AR State Highway Commission talks state-wide sales tax increase

JONESBORO, AR (KAIT) – The proposal of a statewide half-cent sales tax increase was one of the topics of discussion at the Arkansas State Highway Commission business meeting held at the Jonesboro Chamber of Commerce Tuesday morning.

Arkansas residents will vote on Constitutional Amendment Issue #1 in the general election November 6.

The tax would last for 10 years, and finance the construction that is already in progress on four-lane highways across the state.

Pocahontas Mayor Frank Bigger is in favor of the proposed increase. "We would definitely benefit from the passage of that tax."

Arkansas State Highway Commission Chairman R. Madison Murphy said a vote for the tax would also be a vote for economic development. "It goes specifically to four-lane projects to try to build out a four lane grid in Arkansas, which is what we don't have," he said.

"This can support and/or create 40,000 jobs in our state, and this tax does not grow state government, but it definitely grows private sector jobs in our state, and particularly in our construction industry."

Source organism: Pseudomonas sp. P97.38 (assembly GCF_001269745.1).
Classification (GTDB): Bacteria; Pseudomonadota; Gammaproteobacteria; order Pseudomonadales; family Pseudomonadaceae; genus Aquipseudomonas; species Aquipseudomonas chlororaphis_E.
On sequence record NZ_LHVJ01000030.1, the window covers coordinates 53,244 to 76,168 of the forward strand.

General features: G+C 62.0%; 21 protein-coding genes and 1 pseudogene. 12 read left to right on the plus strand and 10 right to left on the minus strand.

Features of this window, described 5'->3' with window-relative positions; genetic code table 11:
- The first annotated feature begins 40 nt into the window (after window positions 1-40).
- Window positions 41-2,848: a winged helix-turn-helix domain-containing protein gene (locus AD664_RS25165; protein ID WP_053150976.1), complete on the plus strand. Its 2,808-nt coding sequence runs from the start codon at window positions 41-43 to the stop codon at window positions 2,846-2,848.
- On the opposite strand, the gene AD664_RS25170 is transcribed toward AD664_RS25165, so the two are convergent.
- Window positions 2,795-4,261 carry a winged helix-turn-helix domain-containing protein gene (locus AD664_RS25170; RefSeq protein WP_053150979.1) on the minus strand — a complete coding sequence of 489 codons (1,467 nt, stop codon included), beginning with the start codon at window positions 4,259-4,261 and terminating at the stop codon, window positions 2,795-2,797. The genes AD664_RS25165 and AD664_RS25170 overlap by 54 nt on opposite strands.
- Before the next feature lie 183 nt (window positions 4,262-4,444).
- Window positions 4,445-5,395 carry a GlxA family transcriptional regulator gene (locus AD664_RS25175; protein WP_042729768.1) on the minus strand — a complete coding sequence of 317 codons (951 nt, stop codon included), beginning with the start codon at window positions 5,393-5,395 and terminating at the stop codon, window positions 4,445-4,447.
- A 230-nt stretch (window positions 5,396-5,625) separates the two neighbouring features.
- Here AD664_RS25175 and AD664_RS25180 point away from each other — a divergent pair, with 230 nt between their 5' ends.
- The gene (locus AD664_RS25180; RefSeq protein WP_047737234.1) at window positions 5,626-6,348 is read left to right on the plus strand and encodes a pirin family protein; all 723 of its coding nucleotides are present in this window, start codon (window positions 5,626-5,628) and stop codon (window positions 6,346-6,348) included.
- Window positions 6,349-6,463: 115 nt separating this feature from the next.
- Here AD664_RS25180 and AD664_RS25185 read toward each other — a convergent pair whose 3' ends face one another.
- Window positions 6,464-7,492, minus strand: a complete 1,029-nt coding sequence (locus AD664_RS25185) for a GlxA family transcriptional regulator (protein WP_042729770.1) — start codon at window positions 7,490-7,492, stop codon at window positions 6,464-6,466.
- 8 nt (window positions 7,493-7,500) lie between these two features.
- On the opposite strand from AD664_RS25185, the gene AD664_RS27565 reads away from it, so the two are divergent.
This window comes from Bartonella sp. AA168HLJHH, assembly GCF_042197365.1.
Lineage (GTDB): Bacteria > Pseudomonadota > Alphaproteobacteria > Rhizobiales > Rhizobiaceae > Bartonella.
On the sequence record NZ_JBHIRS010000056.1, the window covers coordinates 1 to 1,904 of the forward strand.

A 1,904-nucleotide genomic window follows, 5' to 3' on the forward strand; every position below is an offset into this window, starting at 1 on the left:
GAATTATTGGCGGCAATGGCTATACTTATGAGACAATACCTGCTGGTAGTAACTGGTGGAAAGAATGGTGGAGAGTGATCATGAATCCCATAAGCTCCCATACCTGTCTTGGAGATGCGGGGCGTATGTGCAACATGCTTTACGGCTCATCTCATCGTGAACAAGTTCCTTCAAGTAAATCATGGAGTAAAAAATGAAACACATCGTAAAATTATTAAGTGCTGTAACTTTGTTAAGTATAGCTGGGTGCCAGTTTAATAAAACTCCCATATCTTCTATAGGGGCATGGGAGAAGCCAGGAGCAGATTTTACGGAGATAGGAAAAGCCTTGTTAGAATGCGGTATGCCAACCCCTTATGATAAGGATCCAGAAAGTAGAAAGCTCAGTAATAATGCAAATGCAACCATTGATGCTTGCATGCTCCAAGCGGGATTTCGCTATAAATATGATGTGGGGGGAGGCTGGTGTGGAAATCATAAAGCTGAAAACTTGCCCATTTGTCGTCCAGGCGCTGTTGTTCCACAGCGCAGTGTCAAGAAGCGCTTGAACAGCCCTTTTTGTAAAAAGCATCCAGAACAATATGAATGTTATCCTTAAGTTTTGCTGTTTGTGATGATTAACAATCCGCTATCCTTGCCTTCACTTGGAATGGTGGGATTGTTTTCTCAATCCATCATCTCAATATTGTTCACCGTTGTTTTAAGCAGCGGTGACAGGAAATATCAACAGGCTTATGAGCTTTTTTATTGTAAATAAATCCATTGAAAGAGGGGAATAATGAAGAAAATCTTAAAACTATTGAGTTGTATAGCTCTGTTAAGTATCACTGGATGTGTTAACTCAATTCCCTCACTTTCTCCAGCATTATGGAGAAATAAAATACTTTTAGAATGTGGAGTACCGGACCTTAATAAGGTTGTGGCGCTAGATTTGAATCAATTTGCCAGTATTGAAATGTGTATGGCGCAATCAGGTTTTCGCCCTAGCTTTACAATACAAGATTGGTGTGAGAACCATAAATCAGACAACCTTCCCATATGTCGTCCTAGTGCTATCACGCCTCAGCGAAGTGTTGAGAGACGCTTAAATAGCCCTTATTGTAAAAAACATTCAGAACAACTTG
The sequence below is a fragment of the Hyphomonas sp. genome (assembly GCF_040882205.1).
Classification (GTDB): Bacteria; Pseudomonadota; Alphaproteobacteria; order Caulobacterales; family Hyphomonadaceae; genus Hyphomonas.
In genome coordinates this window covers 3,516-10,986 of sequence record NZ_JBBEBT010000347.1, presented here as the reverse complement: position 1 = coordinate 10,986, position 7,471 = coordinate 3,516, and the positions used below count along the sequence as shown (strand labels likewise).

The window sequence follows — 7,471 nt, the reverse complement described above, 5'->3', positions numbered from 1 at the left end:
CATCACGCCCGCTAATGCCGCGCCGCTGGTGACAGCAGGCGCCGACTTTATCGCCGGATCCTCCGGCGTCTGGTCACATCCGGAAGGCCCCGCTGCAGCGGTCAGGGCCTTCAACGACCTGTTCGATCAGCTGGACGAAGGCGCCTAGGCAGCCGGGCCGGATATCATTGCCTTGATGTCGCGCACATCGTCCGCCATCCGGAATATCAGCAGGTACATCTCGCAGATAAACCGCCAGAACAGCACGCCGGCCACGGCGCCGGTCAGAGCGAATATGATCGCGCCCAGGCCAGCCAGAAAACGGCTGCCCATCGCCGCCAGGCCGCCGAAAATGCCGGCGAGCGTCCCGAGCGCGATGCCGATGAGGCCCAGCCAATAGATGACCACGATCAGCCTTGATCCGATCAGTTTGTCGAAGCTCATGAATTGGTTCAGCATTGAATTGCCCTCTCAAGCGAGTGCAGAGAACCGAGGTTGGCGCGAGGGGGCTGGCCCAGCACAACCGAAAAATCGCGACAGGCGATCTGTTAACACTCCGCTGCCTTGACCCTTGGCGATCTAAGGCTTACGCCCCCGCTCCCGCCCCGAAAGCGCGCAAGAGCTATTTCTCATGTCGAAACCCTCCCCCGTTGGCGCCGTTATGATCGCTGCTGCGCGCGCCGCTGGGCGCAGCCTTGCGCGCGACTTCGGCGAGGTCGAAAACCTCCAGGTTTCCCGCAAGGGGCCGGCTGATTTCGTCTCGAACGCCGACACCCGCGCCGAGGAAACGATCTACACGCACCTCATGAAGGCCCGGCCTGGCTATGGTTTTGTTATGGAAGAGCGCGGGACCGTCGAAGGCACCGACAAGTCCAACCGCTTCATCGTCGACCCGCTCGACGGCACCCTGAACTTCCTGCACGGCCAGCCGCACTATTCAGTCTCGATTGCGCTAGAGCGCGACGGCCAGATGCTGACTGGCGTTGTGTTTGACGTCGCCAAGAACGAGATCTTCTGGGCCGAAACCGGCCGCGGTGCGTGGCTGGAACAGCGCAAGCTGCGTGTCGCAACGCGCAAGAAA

The half-cent increase would not apply to groceries, medicine or gasoline. It's projected to generate $700 million in new turnback revenue designated for local street and road projects.

"The needs we have here are up to 150 million, so if the sales tax passes, obviously Jonesboro is going to get a million dollars a year over those ten years, about 11 million dollars," said Jonesboro Mayor Harold Perrin.

Mayor Perrin has a plan in place if the tax passes. "What we'll do if it passes I'll ask the Council to bond that money so we can start on those projects, and as that money comes in we can pay the bonds off. So we're not going to wait the 10 years or just do a little bit each year."

Many of the mayors and civic leaders who attended the meeting said they are in support of the proposed tax increase because it has the potential to local economies and connectivity within the state.

"People generally are against any kind of tax. I'd like to think of myself as being a conservative too, but some things you just have to pay for," said Mayor Bigger.

Click here to for information about how much money the tax increase will generate for your city.

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